And that’s as much as I can tell you, other than to say that the film takes full advantage of both the time travel aspects (yes, there are plenty of Back to the Future jokes) and its high-powered cast.  With our heroes — which, along with the usual Avengers, also include Ant-Man (Paul Rudd) and Rocket Racoon (Bradley Cooper) — hopping through time and space, we get a chance to revisit several of the films that led up to Endgame and it’s a thousand times more effective than it has any right to be.  Yes, one could argue that the cameos from Robert Redford, Tom Hiddleston, Hayley Atwell, and others were essentially fan service but so what?  The fans have certainly earned it and the MCU has earned the chance to take a look back at what it once was and what it has since become.

Indeed, Avengers: Endgame would not work as well as it does if it hadn’t been preceded by 21 entertaining and memorable movies.  It’s not just that the MCU feels like a universe that it as alive as our own, one that is full of wonder, mystery, sadness, and love.  It’s also that we’ve spent ten years getting to know these characters and, as a result, many of them are much more than just “super heroes” to us.  When Tony Stark and Captain America argue over whether it’s even worth trying to undo the Snap, it’s an effective scene because we know the long and complicated history of their relationship.  When the Avengers mourn, we mourn with them because we know their pain.  We’ve shared their triumphs and their failures.  Tony Stark may be a guy in an iron suit but he’s also a man struggling with his own demons and guilt.  Steve Rogers may be a nearly 100 year-old super solider but he’s also every single person who has struggled to make the world a better place.  As strange as it may be to say about characters known as Iron Man, Captain America, and the Black Widow, we feel like we know each and every one of them.  We care about them.

Needless to say, the cast is huge and one of the great things about the film is that previously underused or underestimated performers — like Jeremy Renner, Scarlett Johansson, Paul Rudd, Don Cheadle, and Karen Gillan — all finally get a chance to shine.  As always, the heart of the film belongs to Chris Evans while Robert Downey, Jr. provides just enough cynicism to keep things from getting to superficially idealistic.  Chris Hemsworth and Mark Ruffalo get most of the film’s big laughs, each playing their borderline ludicrous characters with just the right combination of sincerity and humor.  Of course, Josh Brolin is back as well and he’s still perfectly evil and arrogant as Thanos.  But whereas Thanos was the focus of Infinity War, Endgame focuses on the heroes.  If Infinity War acknowledged that evil can triumph, Endgame celebrates the fact that good never surrenders.

As Endgame came to an end, I did find myself wondering what the future is going to hold for the MCU.  A part of me wonders how they’re going to top the past ten years or if it’s even possible to do so.  Several mainstays of the MCU say goodbye during Endgame and it’s hard to imagine the future films without their presence.  It’s been hinted that Captain Marvel is going to be one of the characters holding the next phase of the  MCU together and, fortunately, Brie Larson is a quite a bit better in Endgame than she was in her previous MCU film.  Hopefully, regardless of what happens in the future, Marvel and Disney will continue to entrust their characters to good directors, like the Russo Brothers, James Gunn, and Taika Waititi.  (Wisely, Disney reversed themselves and rehired James Gunn for the next Guardians of the Galaxy film.  Of course, Gunn never should have been fired in the first place….)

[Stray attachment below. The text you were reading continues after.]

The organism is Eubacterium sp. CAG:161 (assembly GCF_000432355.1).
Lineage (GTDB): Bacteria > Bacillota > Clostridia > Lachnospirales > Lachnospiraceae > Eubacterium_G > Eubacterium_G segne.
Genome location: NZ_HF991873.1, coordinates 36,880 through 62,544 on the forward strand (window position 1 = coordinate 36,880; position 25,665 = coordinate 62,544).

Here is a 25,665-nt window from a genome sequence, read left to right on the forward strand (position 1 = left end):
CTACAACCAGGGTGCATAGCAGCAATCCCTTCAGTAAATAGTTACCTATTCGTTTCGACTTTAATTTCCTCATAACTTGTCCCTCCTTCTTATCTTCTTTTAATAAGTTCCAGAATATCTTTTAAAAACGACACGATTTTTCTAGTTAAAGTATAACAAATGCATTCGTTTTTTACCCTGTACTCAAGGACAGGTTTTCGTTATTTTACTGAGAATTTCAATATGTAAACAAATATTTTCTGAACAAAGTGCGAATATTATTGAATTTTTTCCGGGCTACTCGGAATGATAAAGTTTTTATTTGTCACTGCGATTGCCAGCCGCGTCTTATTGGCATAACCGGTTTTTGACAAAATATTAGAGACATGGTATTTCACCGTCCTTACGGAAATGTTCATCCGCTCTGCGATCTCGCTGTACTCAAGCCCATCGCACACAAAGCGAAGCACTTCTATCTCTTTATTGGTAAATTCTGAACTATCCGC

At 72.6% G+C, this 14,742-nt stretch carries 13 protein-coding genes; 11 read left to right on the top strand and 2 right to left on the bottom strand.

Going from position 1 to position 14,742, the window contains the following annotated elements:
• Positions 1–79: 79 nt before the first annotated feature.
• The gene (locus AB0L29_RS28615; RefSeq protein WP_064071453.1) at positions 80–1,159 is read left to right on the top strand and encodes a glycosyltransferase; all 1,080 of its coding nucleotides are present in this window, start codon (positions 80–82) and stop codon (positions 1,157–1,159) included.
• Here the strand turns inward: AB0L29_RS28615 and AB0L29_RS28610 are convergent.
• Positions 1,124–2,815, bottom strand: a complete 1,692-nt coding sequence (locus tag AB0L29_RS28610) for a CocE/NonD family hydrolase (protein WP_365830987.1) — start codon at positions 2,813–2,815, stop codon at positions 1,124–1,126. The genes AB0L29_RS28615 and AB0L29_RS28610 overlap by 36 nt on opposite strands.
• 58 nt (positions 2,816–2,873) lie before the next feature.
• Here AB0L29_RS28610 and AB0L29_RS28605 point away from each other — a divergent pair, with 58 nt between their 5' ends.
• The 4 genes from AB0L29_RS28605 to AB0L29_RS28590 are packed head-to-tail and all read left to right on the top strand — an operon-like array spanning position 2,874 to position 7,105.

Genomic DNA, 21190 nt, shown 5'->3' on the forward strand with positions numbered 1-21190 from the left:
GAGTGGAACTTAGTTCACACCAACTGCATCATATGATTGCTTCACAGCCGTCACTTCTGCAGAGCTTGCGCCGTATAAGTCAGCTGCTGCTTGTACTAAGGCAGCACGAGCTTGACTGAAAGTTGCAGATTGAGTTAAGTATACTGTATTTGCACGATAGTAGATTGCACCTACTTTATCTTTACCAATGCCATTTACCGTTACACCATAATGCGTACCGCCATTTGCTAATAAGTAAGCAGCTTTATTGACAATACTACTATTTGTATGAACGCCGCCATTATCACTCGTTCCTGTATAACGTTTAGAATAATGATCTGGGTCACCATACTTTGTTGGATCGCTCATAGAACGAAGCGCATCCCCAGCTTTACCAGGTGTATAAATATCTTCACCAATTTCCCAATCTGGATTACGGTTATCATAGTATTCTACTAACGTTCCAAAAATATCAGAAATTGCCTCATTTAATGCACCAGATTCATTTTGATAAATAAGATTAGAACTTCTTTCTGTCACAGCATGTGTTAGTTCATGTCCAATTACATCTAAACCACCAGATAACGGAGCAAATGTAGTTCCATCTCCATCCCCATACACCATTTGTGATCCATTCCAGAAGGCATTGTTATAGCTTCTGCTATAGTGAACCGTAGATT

And that’s really all I can say about Avengers: Endgame right now, other than to recommend that you see it.  In fact, everyone in the world needs to hurry up and see it so we can finally start talking about the film without having to post spoiler warnings!

For now, I’ll just say that Avengers: Endgame is a powerful, emotional, and entertaining conclusion to one of the greatest cinematic sagas ever.

Here’s The Trailer For The Lion King


Coming soon from Disney …. IT”S THE LION KING!

Apparently, it’s just like the previous Lion King except it’s now live action!  That’s fine with me.  I’ll watch anything involving cats.  Besides, I want to see how they do this scene:

Donald Glover will be providing the voice of Simba while James Earl Jones will be breaking heats all over again in the role of Mustafa.  The film will be directed by Jon Favreau, who worked wonders with The Jungle Book.  It’ll be interesting to see if he can pull it off again with this remake of one of Disney’s most beloved films.

The new Lion King comes out on July 19th!

Spider-Man: Far From Home Teaser and International Trailers


spider-man far from home

Spider-Man: Homecoming was the Spider-Man that fans have been waiting for. It was able to balance the character of Peter Parker and his alter-ego of Spider-Man. Where the Sam Raimi version was able to make the former stand-out at the cost of the Spider-Man alter, the Marc Webb version swapped the two dynamics. Webb’s version had a great Spider-Man but had a Peter Parker whose moral compass was a bit skewed.

Jon Watt’s Spider-Man and Peter Parker were a nice balance. It helped that the character was now free (to a degree) to play in the huge cinematic sandbox that is the Marvel Cinematic Universe.